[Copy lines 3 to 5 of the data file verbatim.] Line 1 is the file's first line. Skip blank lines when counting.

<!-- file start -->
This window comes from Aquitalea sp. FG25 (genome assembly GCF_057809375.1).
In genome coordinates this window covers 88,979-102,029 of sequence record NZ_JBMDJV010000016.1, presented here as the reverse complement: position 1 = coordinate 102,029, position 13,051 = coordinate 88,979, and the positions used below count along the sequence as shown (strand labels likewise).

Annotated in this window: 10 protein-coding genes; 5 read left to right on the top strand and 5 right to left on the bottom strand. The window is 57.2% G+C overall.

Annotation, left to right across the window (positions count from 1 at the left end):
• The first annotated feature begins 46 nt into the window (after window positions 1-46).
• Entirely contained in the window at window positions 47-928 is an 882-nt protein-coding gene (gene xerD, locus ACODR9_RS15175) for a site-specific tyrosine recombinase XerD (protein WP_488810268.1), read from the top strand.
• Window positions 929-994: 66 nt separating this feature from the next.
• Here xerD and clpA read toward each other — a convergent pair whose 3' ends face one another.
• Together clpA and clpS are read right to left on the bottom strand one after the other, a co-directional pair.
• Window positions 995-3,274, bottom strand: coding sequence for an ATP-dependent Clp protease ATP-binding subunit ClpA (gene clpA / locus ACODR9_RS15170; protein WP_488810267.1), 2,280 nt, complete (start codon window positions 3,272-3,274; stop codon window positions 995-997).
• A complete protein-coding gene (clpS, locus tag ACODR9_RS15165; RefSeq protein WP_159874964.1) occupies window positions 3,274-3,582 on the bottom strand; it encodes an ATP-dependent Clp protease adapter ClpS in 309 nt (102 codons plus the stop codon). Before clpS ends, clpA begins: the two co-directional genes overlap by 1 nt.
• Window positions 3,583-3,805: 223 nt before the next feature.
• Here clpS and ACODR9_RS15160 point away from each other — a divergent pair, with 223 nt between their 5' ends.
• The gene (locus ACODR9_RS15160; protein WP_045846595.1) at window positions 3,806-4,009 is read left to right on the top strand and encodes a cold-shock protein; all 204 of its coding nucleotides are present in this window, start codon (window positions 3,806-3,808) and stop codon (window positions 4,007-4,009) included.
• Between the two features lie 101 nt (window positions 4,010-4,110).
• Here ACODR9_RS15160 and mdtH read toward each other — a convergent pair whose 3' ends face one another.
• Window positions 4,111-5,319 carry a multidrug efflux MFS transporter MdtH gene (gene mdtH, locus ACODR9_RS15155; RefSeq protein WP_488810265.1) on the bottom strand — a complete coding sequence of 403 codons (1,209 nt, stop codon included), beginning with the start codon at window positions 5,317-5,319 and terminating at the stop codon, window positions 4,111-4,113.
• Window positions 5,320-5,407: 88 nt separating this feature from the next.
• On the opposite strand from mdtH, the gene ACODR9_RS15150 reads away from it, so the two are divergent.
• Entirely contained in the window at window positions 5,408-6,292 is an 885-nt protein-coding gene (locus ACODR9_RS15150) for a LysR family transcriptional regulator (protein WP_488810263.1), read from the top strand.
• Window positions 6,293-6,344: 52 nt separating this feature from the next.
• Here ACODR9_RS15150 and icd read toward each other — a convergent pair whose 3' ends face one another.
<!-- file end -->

Annotated in this window: 10 protein-coding genes; 5 read left to right on the top strand and 5 right to left on the bottom strand. The window is 57.2% G+C overall.

Annotation, left to right across the window (positions count from 1 at the left end):
• The first annotated feature begins 46 nt into the window (after window positions 1-46).